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Glass, Arnold (1926–2009)

by Malcolm Brown

As a boy, Arnold Glass was directed by his father, a music teacher, to play the violin. But Arnold's eye was firmly fixed on Popular Mechanics, a magazine for rev-heads, which he read from cover to cover, dreaming of owning a motorcycle.

Arnold's father relented and bought him How To Be A Motor Mechanic. The boy who would become a dynamo in the Australian motor industry, a multimillionaire, sportsman and playboy, had his course in life set.

Arnold Glass, who has died at 82, was born in Newcastle and grew up in Marrickville. He left school at 14 to earn money for his family, which included three brothers and a sister. He became an apprentice mechanic and, at 16, left home and bought an old Douglas motorcycle for £3/15/-.

While working in engineering plants, Glass studied at technical college to become a fitter and turner. He worked on Avro Anson aircraft engines at Butler Air Transport and saved to buy motor cycles, which he restored and sold. In 1946, at 19, he went into partnership with Julian St John to run a motorcycle business. Operating out of a tin shed in Marrickville, they scoured back alleys seeking to buy motorcyles.

In 1947, Glass acquired a Tiger Moth, learnt to fly and developed an absorbing interest in war-vintage piston-driven aircraft.

In 1949, he and St John bought an old Chinese grocery shop in Campbell Street, opposite the Capitol Theatre, and converted it into a motorcycle shop, naming their business after the theatre. Used motorcycle and car salesmen depended on newspaper advertisements to find out what cars were for sale and would pounce on the first editions at 3am. But Glass paid a young Herald employee £2 a time to throw a copy from a lavatory window at midnight.

The arrangement was risky. The businessmen had a setback when they bought a stolen motorbike. Yet Glass wasn't one to recoil from risk. In partnership with Bill Duffy, he bought an unfancied racehorse called Johnny Zero, which won consistently, earning the owners £30,000.

He bought used cars in Singapore and aircraft in England, selling them to rural customers in Australia. In 1951, he and St John converted a pet shop in Campbell Street into a car yard. The next year he bought out St John and, in 1953, bought land for another car yard in the Haymarket, selling Chryslers, Simcas, Renaults and Porsches. He was selling 1000 vehicles a year.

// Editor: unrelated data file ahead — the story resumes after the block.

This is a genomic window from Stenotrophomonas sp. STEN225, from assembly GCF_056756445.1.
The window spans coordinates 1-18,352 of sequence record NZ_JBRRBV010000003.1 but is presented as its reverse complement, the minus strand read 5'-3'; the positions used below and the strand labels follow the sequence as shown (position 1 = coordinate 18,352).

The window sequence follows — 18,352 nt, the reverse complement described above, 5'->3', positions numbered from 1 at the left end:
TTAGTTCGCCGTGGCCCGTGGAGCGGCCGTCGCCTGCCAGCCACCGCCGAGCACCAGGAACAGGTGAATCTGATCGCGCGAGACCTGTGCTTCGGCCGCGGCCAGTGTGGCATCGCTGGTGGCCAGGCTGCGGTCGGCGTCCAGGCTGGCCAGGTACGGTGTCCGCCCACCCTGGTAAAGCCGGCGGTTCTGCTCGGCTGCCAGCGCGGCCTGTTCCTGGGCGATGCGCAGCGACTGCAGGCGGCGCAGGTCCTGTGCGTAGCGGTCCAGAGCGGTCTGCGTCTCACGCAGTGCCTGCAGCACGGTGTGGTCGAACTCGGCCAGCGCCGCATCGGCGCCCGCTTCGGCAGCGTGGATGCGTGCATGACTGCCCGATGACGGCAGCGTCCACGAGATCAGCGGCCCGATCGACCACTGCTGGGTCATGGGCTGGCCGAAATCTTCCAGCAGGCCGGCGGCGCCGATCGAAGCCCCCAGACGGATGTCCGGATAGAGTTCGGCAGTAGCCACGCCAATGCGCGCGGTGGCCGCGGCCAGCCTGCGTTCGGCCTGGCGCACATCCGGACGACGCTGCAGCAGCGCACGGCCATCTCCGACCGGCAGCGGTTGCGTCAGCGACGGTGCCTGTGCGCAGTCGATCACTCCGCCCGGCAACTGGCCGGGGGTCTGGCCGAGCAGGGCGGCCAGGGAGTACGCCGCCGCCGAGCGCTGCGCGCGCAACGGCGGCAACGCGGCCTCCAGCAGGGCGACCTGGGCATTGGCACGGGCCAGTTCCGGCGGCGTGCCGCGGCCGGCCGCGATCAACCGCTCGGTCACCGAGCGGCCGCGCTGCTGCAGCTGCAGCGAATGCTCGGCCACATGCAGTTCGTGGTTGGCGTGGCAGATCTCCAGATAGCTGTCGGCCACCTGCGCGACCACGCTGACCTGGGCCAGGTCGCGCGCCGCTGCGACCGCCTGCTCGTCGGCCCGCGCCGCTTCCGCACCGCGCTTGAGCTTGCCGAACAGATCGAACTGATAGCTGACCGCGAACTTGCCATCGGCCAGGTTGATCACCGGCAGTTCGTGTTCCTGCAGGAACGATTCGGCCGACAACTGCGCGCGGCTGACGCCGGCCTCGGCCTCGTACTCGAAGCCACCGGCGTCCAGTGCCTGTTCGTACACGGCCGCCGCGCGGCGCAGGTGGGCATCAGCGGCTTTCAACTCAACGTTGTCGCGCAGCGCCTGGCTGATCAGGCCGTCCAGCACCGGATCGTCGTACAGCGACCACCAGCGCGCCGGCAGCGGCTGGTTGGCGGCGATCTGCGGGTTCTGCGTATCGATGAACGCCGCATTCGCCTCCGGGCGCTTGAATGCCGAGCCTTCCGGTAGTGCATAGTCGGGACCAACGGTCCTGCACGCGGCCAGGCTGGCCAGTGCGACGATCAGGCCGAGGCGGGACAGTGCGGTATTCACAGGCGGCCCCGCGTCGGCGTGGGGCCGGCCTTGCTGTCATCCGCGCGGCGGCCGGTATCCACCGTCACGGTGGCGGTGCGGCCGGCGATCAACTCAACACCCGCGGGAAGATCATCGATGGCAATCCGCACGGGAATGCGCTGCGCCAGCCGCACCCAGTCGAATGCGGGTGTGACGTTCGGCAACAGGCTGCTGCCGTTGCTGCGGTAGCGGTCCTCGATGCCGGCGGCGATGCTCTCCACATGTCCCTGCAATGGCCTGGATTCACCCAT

Glass tried punting but stopped when he was losing heavily. "I found something that could beat me," he recalled. He married a model, Norma Geneave, in 1955, acquired a car yard at Lidcombe in 1957 and won the Bathurst 100 motor race. A daughter, Amanda, was born in 1958.

In 1961, he bought a car yard at Artarmon and made the critical decision to invest in Japanese cars, then rarely seen in Australia. Moving into William Street, he took over a Datsun franchise. The cars quickly captured the public's imagination.

He bought a home in Cremorne, in so-called "Millionaires' Row", with its own wharf, but his marriage failed in 1963. "I'm not a family man," he said later. "I didn't have a lot of time or patience for family type life. I put so much into my business, none was left over."

Glass raced many different cars, including Ferraris and Jaguars. He raced boats in Australia and the United States and competed successfully in marathon waterski events. He flew aircraft, buying a Mustang and British-made Vampires, and travelled to Czechoslovakia and Poland to fly MiG-21s. His restless energy took him spear-fishing with the prime minister Harold Holt.

In 1965, Glass slammed his BRM racing car into a tree at 100 kmh at Mallala, South Australia, after which he required plastic surgery. Bouncing back, he bought a seven-hectare site on Parramatta Road, Auburn, and turned it into the biggest car dealership in NSW, as the distributor for Nissan and BMW.

He established his own finance and insurance company, dealt in aircraft and boats and ventured into show business. Transporting himself in his Lear jet, he stalked and killed buffalo and lions in South Africa, crocodiles in Zimbabwe and bears in Alaska. His powerboat racing wins included the 1975 Sydney-Newcastle BP Ocean Classic.

By 1976, Capitol Motors was selling 23,000 Datsuns a year. In 1977, Australian National Industries bought the company for $28.43 million. With his 49 per cent shareholding, Glass took away $13.87 million, while joining the ANI board as deputy chairman.

He spent much of his time in Monaco, although he returned in 1983 to sack three ANI executives. He had demonstrated his toughness years earlier by sacking car salesmen who failed to reach quotas. Retiring to Monaco in 1984, he returned from time to time to see his daughter and her family. He died in Sydney.

Arnold Glass is survived by his partner of 37 years, Jennifer Hole, his daughter, Amanda Sorensen, and grandchildren Ryan, Tegan and Kirsty.

Original publication

  • Sydney Morning Herald, 28 January 2009

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Citation details

Malcolm Brown, 'Glass, Arnold (1926–2009)', Obituaries Australia, National Centre of Biography, Australian National University, http://oa.anu.edu.au/obituary/glass-arnold-16882/text28774, accessed 19 January 2020.

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